Fair Employment and Housing Act of California (FEHA) provides considerable protections to employees from discrimination due to a person’s
– Age (40 and over)
– Religious Creed (including religious dress and grooming practices)
– Denial of Family and Medical Care Leave
– Disability (mental and physical) including HIV and AIDS
– Marital Status
– Medical Condition (cancer and genetic characteristics)
– Genetic Information
– National Origin (including language use restrictions)
– Sex (which includes pregnancy, childbirth, breastfeeding and medical conditions related to pregnancy, childbirth or breastfeeding)
– Gender, Gender Identity, and Gender Expression
– Sexual Orientation
To receive this protection, however, a person has to be an employee under FEHA. Whether a person is an employee depends on many factors. A person who is an employee for purposes of workers compensation, may not be an employee for purposes of FEHA. The Court in Estrada v. City of Los Angeles clarified this.
While FEHA contains exclusions for who is not an employee, it does not itself contain a definition of who is an employee. The Court in Estrada looked at both the regulations promulgated by the Department of Fair Employment and Housing as well as Title VII (Federal Law) to determine whether a volunteer is an employee under FEHA. The DFEH defines an employee “as „[a]ny individual under the direction and control of an employer under any appointment or contract of hire or apprenticeship, express or implied, oral or written.” (Cal. Code Regs., tit. 2, § 7286.5, subd. (b).)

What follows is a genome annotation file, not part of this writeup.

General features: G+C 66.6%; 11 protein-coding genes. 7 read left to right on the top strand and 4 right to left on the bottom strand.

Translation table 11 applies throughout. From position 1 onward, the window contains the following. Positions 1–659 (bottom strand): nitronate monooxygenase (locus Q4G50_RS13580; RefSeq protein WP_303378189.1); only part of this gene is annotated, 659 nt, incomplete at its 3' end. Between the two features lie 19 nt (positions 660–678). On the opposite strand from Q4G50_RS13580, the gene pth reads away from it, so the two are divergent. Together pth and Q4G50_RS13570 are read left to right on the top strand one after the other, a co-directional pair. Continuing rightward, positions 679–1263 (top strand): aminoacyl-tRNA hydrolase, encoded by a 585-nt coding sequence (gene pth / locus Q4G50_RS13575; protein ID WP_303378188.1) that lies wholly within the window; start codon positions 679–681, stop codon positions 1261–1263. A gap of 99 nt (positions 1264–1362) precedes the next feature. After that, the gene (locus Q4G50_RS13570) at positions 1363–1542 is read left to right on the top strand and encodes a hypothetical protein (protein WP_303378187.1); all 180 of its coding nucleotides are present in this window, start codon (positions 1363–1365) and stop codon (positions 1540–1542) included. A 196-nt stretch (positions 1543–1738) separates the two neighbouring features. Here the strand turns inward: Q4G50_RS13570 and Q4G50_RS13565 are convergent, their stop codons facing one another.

Moreover, the Court stated that whether a person is paid wages or is unpaid is important to determining whether a person is an employee under FEHA as such is a requirement under Title VII. The Court also noted that there is nothing in the legislative history or within FEHA that would indicate departing from the requirement of some sort of compensation to form an employment relationship.
In Estrada, “pursuant to the language of L.A. Administrative Code section 22.227, Estrada was “appointed” to his volunteer position by the Chief of Police. He was not appointed as an employee. L.A. Administrative Code section 22.227, that deems a volunteer an employee explicitly for the purposes of extending worker’s compensation benefits to a volunteer does not change the fact that the volunteers serve without remuneration i.e. they are not paid wages. Therefore, Plaintiff in Estrada was not an employee of the City of Los Angeles.